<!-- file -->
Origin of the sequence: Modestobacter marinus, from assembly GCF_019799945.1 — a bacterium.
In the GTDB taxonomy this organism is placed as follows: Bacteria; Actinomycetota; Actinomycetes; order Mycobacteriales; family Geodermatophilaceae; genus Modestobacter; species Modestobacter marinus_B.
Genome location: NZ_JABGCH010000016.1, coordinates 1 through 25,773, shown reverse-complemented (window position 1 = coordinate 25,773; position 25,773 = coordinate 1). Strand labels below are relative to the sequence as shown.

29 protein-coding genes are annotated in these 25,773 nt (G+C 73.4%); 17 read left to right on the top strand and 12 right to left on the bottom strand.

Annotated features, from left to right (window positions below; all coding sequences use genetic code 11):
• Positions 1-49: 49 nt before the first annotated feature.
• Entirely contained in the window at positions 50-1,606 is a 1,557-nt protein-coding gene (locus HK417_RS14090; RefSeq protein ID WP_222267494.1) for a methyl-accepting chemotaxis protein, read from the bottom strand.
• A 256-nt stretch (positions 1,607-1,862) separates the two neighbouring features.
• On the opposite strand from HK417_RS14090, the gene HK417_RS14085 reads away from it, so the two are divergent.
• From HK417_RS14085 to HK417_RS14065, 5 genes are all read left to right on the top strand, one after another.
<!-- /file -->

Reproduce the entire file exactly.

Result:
Origin of the sequence: Modestobacter marinus, from assembly GCF_019799945.1 — a bacterium.
In the GTDB taxonomy this organism is placed as follows: Bacteria; Actinomycetota; Actinomycetes; order Mycobacteriales; family Geodermatophilaceae; genus Modestobacter; species Modestobacter marinus_B.
Genome location: NZ_JABGCH010000016.1, coordinates 1 through 25,773, shown reverse-complemented (window position 1 = coordinate 25,773; position 25,773 = coordinate 1). Strand labels below are relative to the sequence as shown.

29 protein-coding genes are annotated in these 25,773 nt (G+C 73.4%); 17 read left to right on the top strand and 12 right to left on the bottom strand.

Annotated features, from left to right (window positions below; all coding sequences use genetic code 11):
• Positions 1-49: 49 nt before the first annotated feature.
• Entirely contained in the window at positions 50-1,606 is a 1,557-nt protein-coding gene (locus HK417_RS14090; RefSeq protein ID WP_222267494.1) for a methyl-accepting chemotaxis protein, read from the bottom strand.
• A 256-nt stretch (positions 1,607-1,862) separates the two neighbouring features.
• On the opposite strand from HK417_RS14090, the gene HK417_RS14085 reads away from it, so the two are divergent.
• From HK417_RS14085 to HK417_RS14065, 5 genes are all read left to right on the top strand, one after another.